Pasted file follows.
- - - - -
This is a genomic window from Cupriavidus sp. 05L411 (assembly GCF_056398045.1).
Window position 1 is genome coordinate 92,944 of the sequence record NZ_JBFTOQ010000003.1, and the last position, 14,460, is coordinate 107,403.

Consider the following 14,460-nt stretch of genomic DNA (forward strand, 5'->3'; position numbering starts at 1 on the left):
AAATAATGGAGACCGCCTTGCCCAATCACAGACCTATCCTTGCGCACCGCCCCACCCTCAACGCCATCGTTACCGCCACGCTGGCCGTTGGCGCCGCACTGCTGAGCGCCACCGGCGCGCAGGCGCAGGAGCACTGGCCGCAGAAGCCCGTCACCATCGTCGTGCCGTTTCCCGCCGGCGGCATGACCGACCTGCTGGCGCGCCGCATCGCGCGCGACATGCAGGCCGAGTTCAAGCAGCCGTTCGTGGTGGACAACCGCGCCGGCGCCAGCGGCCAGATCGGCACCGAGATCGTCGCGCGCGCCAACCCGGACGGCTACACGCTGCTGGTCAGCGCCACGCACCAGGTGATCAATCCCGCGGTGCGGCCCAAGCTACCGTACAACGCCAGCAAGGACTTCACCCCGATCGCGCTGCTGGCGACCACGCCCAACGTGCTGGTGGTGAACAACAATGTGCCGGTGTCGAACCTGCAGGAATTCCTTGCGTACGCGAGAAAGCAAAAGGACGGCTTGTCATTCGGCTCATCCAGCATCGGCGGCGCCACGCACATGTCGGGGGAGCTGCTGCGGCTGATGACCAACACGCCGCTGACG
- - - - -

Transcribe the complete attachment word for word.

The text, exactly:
This is a genomic window from Cupriavidus sp. 05L411 (assembly GCF_056398045.1).
Window position 1 is genome coordinate 92,944 of the sequence record NZ_JBFTOQ010000003.1, and the last position, 14,460, is coordinate 107,403.

Consider the following 14,460-nt stretch of genomic DNA (forward strand, 5'->3'; position numbering starts at 1 on the left):
AAATAATGGAGACCGCCTTGCCCAATCACAGACCTATCCTTGCGCACCGCCCCACCCTCAACGCCATCGTTACCGCCACGCTGGCCGTTGGCGCCGCACTGCTGAGCGCCACCGGCGCGCAGGCGCAGGAGCACTGGCCGCAGAAGCCCGTCACCATCGTCGTGCCGTTTCCCGCCGGCGGCATGACCGACCTGCTGGCGCGCCGCATCGCGCGCGACATGCAGGCCGAGTTCAAGCAGCCGTTCGTGGTGGACAACCGCGCCGGCGCCAGCGGCCAGATCGGCACCGAGATCGTCGCGCGCGCCAACCCGGACGGCTACACGCTGCTGGTCAGCGCCACGCACCAGGTGATCAATCCCGCGGTGCGGCCCAAGCTACCGTACAACGCCAGCAAGGACTTCACCCCGATCGCGCTGCTGGCGACCACGCCCAACGTGCTGGTGGTGAACAACAATGTGCCGGTGTCGAACCTGCAGGAATTCCTTGCGTACGCGAGAAAGCAAAAGGACGGCTTGTCATTCGGCTCATCCAGCATCGGCGGCGCCACGCACATGTCGGGGGAGCTGCTGCGGCTGATGACCAACACGCCGCTGACG